AHSI 2002 Daily Schedule

Here Charles Bolton, Professor of History at the University of Arkansas at Little Rock answers a question from a teacher.  Dr. Bolton is author of two important books on the territorial and early state hood period of Arkansas.  Teachers received one of his books as a part of the institute and sought his autograph after the lecture was over.
One of the clear highlights of the Institute was the tour of Central High Museum.  The teachers were greatly moved and inspired by the tour.
Institute participants listen entranced at the museum guide's lecture on the Central High Crisis.
 
Here Institute participants observe the memorial outside the Central High Museum
The Institute participants gather outside Central High itself and picture what transpired there in 1957
 
Tom DeBlack, professor of history at Arkansas Tech University at Arkansas Tech University gestures as he explains how to access the virtual reality program on Lakeport Plantation.
 
 
 
 
 
 
Here Georganne Sisco and her assistant demonstrate historic Nineteenth Century women's dress.  Georganne disrobes (partially) to demonstrate just how demanding dresses of that period were.  She suggests how Arkansas women followed the fashions then prevalent in the United States and Europe.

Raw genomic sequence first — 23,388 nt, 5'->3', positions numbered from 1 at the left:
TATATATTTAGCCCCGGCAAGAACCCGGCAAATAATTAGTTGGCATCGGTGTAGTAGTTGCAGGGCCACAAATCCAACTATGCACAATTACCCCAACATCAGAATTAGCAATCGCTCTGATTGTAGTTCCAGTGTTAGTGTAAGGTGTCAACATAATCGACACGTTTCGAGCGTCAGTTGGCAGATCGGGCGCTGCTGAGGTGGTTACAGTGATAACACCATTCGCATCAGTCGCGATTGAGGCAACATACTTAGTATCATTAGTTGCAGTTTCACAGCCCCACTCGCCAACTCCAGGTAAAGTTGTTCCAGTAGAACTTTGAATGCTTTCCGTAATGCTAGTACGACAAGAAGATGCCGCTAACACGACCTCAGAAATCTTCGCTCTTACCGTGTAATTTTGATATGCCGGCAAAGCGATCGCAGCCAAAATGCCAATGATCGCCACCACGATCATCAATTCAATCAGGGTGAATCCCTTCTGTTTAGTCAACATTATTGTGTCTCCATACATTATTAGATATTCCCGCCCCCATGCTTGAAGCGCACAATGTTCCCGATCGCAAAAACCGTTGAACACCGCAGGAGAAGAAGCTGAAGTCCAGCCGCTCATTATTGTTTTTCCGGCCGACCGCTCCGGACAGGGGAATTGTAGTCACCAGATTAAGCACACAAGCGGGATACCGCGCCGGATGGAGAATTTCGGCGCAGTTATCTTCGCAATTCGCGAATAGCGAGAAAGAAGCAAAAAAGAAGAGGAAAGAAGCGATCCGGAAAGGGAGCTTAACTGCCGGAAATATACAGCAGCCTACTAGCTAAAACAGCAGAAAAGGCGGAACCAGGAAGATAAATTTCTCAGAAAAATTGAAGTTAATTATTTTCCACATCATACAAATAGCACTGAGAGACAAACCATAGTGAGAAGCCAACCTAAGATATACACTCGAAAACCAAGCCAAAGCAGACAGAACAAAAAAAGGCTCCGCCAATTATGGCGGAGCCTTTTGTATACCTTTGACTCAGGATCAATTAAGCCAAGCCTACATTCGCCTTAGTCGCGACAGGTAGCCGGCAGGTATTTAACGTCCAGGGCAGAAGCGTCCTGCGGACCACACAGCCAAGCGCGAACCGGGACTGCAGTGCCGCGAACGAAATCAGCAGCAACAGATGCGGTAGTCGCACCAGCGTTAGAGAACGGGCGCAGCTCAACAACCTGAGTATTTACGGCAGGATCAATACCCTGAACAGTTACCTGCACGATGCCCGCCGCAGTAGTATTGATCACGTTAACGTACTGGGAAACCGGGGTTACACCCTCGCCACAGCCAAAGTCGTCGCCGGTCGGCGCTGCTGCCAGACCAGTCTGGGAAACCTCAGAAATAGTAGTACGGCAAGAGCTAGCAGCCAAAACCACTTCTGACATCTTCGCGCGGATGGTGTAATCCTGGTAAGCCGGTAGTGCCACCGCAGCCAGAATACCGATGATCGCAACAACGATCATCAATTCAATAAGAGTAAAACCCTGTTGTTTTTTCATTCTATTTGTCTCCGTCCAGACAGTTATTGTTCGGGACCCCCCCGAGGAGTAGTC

This photograph shows Kent Goff and Lawrence Sanders dressed as French hunters of the eighteenth century.
 
 
LR:  Tom Yancey, Lawrence Sanders, Kent Goff, and Chad Dixon (one of the teachers in the Institute)
 
 
Institute participants look at a replica of the first printing press in Arkansas.  It was brought to Arkansas in 1819 by William Woodruff, who founded the Arkansas Gazette.
An Institute participant tries his had (and his feet) at another old-fashioned game
Institute participants ham it up on the grounds of the Historic Arkansas Museum, competing in an old-fashioned sack race
 
 
Dr. Lankford gave his talk at the Old State House Museum.
Grounds of Old State House Museum with Institute participants milling about (Jamie Fields in the foreground) prior to entering.
Dr. Robinson's lecture was clearly one of the highlights of the Institite.
 
 
Curtis Tate's living history presentation was another favorite of the Institute participants.  His compelling portrait of slave life in Arkansas left a lasting impression.
 
 
 

 

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